Upperclassmen at K-State may be noticing a little less sidewalk space to use on the way to classes this semester. For the third consecutive year, K-State has shattered its enrollment record with the official number of students enrolled resting at 24,581.
This means that 203 more students have joined the K-State community this fall, according to the enrollment numbers provided by K-State President Kirk Schulz. Overall, K-State faculty consider the number good news, a result of recruitment efforts from staff and students over the past year.
“Enrollment is a tremendous team effort, reflective of the quality of our faculty, students and staff,” Pat Bosco, vice president of student life, said. “The students work so hard to showcase what some people believe to be the best undergraduate experience in America. It’s gratifying because it’s such a team effort.”
In addition to an overall increase, K-State now boasts the highest number of diversity students it has ever held. 3,458 students currently identify as a black, Hispanic, Asian, American Indian, Hawaiian/Pacific Islander or multiracial, according to a K-State press release.
“That’s a reflection of how students and families are treated day in and day out,” Bosco said in reference to the multicultural student increase. “There’s a genuine feeling of family that’s reflected in the K-State experience.”
According to the figures presented by Kirk Schulz in his State of the University Address on Friday, Sept. 20, the number of students who identify as black/African American has gone down, though diversity numbers as a whole are on the rise.
More students at K-State is a healthy challenge for the student government, according to Eli Schooley, senior in political science and student body president.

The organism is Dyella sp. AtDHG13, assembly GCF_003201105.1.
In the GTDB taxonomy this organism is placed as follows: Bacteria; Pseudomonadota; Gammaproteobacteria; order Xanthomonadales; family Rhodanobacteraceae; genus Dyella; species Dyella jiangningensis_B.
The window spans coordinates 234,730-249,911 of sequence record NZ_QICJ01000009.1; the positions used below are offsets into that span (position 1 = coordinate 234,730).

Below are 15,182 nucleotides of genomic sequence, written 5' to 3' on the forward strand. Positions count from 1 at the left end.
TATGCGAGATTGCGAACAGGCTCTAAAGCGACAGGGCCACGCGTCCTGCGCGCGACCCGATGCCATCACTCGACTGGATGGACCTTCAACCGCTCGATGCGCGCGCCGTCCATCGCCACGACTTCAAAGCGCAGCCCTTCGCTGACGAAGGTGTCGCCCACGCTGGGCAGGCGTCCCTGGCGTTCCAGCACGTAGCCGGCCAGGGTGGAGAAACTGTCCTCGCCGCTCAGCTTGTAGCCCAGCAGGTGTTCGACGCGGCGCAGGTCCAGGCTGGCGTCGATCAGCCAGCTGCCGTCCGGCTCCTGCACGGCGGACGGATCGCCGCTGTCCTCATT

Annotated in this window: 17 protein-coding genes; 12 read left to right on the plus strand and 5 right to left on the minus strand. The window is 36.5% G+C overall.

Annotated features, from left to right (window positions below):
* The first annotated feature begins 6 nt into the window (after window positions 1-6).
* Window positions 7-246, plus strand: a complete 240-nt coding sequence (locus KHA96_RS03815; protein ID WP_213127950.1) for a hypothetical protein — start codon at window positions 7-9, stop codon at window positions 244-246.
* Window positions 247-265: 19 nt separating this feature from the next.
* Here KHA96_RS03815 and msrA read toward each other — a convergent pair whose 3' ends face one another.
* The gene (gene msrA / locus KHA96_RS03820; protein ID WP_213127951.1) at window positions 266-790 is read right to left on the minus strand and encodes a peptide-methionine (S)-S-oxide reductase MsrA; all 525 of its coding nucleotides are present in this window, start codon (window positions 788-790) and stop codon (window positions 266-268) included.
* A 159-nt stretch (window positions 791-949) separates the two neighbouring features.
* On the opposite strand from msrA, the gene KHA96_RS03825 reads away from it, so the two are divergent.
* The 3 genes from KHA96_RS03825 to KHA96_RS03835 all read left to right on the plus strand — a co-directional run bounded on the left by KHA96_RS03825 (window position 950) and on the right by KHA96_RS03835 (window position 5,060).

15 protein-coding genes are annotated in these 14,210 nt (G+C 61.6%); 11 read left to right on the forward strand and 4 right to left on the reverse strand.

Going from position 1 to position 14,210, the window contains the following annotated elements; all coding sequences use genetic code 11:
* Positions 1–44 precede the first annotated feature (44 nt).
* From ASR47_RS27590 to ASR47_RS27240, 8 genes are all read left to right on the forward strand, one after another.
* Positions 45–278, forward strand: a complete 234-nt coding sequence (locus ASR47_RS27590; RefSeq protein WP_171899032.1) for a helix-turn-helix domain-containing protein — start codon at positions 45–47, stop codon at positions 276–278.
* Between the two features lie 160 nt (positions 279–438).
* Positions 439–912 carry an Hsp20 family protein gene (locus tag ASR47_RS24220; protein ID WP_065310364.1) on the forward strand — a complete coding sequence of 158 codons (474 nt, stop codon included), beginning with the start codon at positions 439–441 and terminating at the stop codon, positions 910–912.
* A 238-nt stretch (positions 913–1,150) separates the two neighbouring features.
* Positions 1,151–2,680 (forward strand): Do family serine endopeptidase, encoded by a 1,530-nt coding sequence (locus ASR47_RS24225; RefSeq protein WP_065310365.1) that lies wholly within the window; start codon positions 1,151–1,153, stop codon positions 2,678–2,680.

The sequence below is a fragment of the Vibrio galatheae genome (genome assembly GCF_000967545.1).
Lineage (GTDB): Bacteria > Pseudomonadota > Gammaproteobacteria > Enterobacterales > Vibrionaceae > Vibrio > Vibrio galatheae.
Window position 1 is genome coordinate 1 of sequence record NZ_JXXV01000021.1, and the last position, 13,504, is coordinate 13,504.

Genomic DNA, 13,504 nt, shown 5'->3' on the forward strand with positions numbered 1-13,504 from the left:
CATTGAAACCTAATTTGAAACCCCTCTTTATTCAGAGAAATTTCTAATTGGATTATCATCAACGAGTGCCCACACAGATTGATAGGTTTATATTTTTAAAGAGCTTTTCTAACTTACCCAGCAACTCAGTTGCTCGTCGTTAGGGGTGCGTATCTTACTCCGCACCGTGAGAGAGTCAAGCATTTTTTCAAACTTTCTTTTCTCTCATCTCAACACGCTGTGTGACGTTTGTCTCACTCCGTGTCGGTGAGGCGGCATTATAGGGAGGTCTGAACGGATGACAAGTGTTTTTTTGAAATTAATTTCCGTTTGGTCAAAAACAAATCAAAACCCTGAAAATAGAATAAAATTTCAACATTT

“We have more students than ever to reach out to and represent,” Schooley said. “We also have more students than ever before to take into account when making decisions. It’s good news that we have more students, and though it’s a challenge when accounting for and representing everyone, we look forward to it.“
Decision-making for the increase in students has been on the minds of both student and faculty committees. Bosco said that new facilities are in place to be constructed to handle K-State’s ever-increasing numbers.
“We just employed an architect to build a new residence hall in the approximate area of Goodnow and Marlatt, and add space to the Jardine Complex,” Bosco said.
In President Schulz’s State of the University Address, he mentioned how K-State would begin to physically accommodate this burst of student life.
“We have a sustainability task force, which is certainly going to weigh in on these things,” Schulz said. “As we build new buildings, we want them to be energy efficient. We want them to be pleasing and look good and be effective for what our faculty and staff say they need so they can teach effectively.”
Effectiveness is also what Schooley said he strives for in serving the increasing student body. Over the course of the fall 2013 semester, the SGA has been working towards a stronger wireless signal for students to connect to, as well as a mobile app that allows students to access online tools such as iSIS and K-State Online. Schooley said the amount of students growing could pose a burden on those plans.
“More people accessing any sort of technology can be an issue, but it’s inexcusable for us to have any problems accessing schedules or grades or anything like that on a Division I school campus like ourselves,” Schooley said. “More people using our technology will be a challenge that we will take in stride.”
More students attending K-State means more tuition and privilege fee revenue per student. Schooley said that, should the amount of students keep rising, the hot-button issue of tuition increases may be solved.
“The way we make our decisions won’t change, as far as funding allocations,” Schooley said. “In my perfect world situation, we could reach a point where tuition won’t increase, but we’ll have to see how likely that is in the future.”
For now, K-State remains a bustling entity in Manhattan, the number one choice for Kansas high school seniors in higher education and one of the best colleges for student life, according to the Princeton Review. Bosco said the progress will only go on.
“We will continue to grow strategically,” Bosco said.